After a night of meetings, DUP leader Geoffrey Donaldson pushed his party to say “yes” to a coalition with Sinn Fein. The British government has exerted pressure to achieve this goal, promising London three billion pounds sterling. It also managed to convince pro-British unionists that Northern Ireland, despite a customs border on the Irish Sea, remained part of the United Kingdom, and that it did not have to follow new EU laws. There has always been a fear within the Democratic Unionist Party that the umbilical cord with the British mainland would be severed by Brexit.
Good Friday Agreements
The latest governance crisis arose after Sinn Féin, which supports Irish reunification, won elections two years ago. These elections were necessary because the Democratic Unionist Party blew up the coalition. Suddenly there was the possibility of Sinn Féin appointing the Prime Minister of Northern Ireland and the DUP the Deputy Prime Minister. The Good Friday Agreements, which brought peace to Northern Ireland in 1998, stipulated that the two largest parties would automatically share power at Stormont, the government building in Belfast.
This political shift coincided with the Democratic Unionist Party's dissatisfaction with the Brexit agreement concluded during the era of British Prime Minister Boris Johnson. In this document, London and Brussels acknowledged that there would be a customs border between Northern Ireland and the rest of the United Kingdom. This “maritime frontier” made the Northern Irish loyal to Britain feel isolated from the mother country. For the DUP, this was once again an own goal. After all, the party was in favor of Brexit. Northern Ireland has become a battleground in the battle between the UK and the European Union.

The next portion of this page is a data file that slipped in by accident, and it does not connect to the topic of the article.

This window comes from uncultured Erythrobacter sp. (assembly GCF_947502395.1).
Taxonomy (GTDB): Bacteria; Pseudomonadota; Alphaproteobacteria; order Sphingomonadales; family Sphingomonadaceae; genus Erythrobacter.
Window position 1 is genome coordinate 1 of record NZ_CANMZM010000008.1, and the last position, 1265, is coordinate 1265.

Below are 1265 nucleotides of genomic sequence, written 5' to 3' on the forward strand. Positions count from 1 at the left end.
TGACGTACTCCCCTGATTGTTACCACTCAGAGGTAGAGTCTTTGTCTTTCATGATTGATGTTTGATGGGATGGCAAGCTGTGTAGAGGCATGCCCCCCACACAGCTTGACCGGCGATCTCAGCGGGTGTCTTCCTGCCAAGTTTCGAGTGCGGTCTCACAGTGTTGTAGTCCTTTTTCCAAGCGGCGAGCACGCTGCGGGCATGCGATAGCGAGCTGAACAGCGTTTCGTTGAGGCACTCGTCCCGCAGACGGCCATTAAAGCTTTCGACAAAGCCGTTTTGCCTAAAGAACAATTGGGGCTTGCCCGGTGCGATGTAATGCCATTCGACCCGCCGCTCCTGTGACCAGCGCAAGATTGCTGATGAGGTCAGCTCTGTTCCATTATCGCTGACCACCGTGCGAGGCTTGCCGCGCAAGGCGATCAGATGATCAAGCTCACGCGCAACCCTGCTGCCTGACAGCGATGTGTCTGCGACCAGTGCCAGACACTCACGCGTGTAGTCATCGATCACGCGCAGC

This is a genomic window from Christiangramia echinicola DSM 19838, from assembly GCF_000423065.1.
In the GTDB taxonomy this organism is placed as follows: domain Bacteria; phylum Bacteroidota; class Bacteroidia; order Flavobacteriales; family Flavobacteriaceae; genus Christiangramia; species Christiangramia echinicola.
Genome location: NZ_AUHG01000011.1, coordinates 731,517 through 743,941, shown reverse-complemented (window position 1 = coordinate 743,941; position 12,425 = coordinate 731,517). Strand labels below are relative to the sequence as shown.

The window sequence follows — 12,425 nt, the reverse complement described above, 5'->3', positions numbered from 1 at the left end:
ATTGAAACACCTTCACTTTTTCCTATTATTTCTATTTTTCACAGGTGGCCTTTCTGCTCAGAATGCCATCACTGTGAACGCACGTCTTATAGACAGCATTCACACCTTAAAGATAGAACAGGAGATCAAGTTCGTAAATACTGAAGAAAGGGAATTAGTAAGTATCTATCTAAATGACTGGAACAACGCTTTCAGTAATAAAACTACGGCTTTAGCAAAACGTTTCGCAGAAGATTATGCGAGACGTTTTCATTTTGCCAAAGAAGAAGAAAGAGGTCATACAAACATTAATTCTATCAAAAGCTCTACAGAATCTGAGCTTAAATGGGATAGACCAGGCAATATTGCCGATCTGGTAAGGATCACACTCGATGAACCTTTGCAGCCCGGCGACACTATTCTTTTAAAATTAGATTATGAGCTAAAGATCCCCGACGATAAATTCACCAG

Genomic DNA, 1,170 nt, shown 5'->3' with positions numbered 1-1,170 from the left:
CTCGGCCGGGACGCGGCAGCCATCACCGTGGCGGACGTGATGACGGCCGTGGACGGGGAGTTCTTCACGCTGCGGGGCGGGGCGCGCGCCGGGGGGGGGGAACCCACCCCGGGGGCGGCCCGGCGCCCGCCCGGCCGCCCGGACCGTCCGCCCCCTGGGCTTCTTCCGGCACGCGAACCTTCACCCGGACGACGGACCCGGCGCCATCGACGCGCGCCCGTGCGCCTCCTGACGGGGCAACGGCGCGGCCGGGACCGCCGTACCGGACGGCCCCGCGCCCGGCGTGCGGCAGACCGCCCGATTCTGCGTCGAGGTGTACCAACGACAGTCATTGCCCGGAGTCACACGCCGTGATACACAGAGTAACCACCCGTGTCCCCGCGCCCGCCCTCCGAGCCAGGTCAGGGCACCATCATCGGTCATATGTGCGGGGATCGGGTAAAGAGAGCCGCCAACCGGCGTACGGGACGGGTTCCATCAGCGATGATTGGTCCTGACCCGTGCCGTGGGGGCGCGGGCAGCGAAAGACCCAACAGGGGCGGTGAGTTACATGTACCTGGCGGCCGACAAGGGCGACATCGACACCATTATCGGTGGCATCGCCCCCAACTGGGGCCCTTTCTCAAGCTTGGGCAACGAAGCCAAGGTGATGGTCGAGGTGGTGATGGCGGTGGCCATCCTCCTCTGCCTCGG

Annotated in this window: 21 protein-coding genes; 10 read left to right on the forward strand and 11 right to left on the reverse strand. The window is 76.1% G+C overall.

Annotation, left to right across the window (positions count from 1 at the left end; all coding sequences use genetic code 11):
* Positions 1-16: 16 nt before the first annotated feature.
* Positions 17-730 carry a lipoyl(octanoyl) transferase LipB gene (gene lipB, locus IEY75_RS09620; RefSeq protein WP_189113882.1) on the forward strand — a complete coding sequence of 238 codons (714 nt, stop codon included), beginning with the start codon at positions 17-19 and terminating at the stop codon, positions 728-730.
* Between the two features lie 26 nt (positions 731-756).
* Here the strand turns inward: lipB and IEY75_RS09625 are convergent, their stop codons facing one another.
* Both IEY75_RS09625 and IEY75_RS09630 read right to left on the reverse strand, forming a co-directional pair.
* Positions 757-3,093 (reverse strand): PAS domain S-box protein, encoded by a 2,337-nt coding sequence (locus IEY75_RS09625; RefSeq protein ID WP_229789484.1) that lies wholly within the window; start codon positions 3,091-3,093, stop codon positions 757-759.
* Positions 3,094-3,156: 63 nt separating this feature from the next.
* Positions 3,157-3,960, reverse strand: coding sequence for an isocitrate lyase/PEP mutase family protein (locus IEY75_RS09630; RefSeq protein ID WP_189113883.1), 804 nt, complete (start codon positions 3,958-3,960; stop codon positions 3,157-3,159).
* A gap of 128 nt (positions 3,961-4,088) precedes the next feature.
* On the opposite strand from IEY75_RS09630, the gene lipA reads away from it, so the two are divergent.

One year ago, the EU caved to British objections by exempting goods destined for Northern Ireland, and therefore not ending up in Ireland, from checks. The so-called Windsor Agreement failed to end the impasse. The moderate Donaldson wanted this, but was met with resistance from hardliners within his own party. At the same time, public opinion turned against the Democratic Unionist Party. Recent weeks have witnessed strikes and protests against the absence of the government. Necessary investments had to be eliminated.
During a news conference Tuesday morning, Donaldson said that after five hours of meetings, the party council approved his proposal to work together. “Provided that the agreements between the DUP and the UK government are actually implemented, the package of measures provides a good basis for our party’s return to government.” There will be discussions in the coming days about dividing ministerial positions. The Northern Ireland Board will be chaired by Sinn Fein's Michelle O'Neill.
The DUP's victory is good news for British Prime Minister Rishi Sunak. In the run-up to the British elections, which are expected to be held in the fall, he does not want any unrest and discontent in the province, as Northern Ireland is also called. For Sinn Féin, the former political arm of the Irish Republican Army, the leadership in Northern Ireland represents a step towards the dream of Irish reunification, something that worries the Democratic Unionist Party and other pro-British parties. Within a year, Sinn Féin also hopes to win the premiership in elections in Ireland.
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